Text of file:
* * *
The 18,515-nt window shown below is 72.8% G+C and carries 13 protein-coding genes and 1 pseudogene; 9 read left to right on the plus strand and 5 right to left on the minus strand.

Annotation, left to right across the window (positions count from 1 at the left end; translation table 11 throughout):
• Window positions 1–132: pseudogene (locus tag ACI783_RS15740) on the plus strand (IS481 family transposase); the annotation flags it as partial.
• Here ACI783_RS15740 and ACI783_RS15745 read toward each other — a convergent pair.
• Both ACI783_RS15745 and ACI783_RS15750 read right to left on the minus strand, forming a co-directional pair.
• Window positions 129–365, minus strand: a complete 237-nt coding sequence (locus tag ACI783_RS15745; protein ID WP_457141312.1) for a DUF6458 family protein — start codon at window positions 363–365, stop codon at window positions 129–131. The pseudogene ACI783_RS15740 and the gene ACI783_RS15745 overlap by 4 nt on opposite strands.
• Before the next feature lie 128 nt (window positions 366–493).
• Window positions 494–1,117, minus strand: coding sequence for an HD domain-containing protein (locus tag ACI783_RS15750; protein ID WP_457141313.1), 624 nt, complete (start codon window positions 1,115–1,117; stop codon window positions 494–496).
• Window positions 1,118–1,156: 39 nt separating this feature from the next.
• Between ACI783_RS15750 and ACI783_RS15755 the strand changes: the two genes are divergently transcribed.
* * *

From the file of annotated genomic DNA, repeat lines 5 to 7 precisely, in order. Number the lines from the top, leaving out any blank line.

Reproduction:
• Both ACI783_RS15745 and ACI783_RS15750 read right to left on the minus strand, forming a co-directional pair.
• Window positions 129–365, minus strand: a complete 237-nt coding sequence (locus tag ACI783_RS15745; protein ID WP_457141312.1) for a DUF6458 family protein — start codon at window positions 363–365, stop codon at window positions 129–131. The pseudogene ACI783_RS15740 and the gene ACI783_RS15745 overlap by 4 nt on opposite strands.
• Before the next feature lie 128 nt (window positions 366–493).